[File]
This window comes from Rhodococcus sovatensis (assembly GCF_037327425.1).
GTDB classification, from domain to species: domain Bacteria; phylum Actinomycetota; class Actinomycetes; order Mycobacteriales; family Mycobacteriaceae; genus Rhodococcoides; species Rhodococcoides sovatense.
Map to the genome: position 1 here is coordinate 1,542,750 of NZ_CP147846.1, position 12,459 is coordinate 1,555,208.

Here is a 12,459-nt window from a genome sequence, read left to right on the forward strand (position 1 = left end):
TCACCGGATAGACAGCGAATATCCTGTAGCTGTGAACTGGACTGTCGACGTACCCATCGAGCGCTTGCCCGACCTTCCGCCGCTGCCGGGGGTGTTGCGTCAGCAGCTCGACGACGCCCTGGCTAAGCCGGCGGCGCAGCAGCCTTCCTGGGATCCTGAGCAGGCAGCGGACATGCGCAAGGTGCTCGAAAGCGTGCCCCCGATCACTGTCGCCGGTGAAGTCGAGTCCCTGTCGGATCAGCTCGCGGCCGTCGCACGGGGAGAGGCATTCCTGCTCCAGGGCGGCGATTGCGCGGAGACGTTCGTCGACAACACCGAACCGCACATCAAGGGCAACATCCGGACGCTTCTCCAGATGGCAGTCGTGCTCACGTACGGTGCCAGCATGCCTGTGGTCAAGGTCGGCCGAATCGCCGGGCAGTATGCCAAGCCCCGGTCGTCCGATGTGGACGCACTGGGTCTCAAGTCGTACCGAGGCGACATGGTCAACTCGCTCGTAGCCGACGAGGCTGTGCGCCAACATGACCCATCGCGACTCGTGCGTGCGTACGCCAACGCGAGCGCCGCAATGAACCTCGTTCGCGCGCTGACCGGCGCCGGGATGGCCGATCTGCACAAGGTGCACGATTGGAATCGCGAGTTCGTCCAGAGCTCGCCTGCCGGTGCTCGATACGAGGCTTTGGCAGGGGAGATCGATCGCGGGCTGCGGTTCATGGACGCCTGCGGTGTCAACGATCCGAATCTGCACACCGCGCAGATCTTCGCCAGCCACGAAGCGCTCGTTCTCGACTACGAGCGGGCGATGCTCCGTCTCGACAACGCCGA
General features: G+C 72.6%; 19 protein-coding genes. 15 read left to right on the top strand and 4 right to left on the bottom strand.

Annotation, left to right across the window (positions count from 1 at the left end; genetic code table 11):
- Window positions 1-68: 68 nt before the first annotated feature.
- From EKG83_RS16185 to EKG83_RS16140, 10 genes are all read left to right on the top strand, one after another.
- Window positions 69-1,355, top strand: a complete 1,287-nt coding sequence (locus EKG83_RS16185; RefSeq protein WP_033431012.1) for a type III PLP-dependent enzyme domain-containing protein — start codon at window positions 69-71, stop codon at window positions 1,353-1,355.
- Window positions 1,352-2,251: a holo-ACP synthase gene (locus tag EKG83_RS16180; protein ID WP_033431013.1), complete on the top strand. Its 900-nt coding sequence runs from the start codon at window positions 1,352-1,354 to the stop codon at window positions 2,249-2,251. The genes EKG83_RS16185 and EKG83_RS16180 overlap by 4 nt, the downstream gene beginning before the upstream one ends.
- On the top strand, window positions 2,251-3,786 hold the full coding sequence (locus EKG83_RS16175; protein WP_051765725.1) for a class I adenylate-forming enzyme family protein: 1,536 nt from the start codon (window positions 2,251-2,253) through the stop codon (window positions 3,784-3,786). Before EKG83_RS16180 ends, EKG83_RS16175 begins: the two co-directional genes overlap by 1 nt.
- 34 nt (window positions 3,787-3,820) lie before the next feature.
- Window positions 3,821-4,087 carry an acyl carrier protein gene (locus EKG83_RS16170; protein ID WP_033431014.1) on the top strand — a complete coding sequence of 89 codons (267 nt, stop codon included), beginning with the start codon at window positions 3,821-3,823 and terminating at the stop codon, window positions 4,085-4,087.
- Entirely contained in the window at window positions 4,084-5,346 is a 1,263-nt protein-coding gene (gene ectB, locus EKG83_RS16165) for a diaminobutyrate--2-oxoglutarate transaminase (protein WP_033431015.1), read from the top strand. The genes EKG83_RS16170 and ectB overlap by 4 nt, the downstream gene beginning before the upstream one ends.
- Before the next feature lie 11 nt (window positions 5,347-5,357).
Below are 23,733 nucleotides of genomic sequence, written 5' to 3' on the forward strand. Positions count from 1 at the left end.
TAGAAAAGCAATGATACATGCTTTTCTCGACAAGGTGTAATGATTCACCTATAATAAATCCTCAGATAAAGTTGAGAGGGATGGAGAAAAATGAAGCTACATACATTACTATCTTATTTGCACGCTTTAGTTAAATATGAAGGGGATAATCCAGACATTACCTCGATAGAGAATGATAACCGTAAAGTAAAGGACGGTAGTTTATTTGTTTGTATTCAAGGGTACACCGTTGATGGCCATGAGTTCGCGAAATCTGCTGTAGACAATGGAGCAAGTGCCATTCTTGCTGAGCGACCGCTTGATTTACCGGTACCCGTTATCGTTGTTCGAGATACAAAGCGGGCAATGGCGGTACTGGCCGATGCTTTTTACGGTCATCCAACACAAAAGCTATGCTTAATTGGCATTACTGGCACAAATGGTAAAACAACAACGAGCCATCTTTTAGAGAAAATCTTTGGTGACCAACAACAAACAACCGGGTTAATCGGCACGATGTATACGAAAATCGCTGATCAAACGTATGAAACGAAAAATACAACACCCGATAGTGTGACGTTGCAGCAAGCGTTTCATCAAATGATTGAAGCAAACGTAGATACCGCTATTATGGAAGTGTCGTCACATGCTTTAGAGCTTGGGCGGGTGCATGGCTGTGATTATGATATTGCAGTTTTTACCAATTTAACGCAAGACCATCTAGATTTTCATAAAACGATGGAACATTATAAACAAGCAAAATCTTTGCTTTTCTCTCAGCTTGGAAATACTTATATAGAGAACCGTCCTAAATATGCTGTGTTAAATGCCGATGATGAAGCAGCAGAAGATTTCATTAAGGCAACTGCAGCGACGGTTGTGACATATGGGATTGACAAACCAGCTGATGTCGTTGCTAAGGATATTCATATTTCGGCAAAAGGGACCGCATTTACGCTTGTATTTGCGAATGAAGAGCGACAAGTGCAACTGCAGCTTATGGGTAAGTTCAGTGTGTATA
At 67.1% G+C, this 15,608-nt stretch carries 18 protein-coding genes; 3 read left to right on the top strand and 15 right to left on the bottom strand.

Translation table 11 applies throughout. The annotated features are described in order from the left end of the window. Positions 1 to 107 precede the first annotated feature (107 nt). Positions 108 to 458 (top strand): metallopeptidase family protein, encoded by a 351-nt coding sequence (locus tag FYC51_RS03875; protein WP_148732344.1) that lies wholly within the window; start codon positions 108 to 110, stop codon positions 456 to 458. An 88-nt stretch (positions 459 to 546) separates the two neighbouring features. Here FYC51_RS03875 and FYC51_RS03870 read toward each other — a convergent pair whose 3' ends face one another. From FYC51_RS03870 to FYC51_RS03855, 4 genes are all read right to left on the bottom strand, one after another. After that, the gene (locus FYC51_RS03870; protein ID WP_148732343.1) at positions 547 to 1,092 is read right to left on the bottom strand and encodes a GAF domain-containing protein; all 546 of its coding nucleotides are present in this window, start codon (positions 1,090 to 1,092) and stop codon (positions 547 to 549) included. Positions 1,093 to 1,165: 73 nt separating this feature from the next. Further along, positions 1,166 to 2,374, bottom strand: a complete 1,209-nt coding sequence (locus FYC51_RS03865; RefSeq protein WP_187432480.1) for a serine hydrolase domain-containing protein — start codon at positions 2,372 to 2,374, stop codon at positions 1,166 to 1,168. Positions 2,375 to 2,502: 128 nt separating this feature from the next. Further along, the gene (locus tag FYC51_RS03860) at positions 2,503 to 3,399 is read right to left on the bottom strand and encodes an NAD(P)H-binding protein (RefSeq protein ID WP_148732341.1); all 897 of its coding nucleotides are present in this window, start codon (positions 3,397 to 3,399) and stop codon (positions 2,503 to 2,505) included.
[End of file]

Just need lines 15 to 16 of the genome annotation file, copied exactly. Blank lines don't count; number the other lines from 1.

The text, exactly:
- Entirely contained in the window at window positions 4,084-5,346 is a 1,263-nt protein-coding gene (gene ectB, locus EKG83_RS16165) for a diaminobutyrate--2-oxoglutarate transaminase (protein WP_033431015.1), read from the top strand. The genes EKG83_RS16170 and ectB overlap by 4 nt, the downstream gene beginning before the upstream one ends.
- Before the next feature lie 11 nt (window positions 5,347-5,357).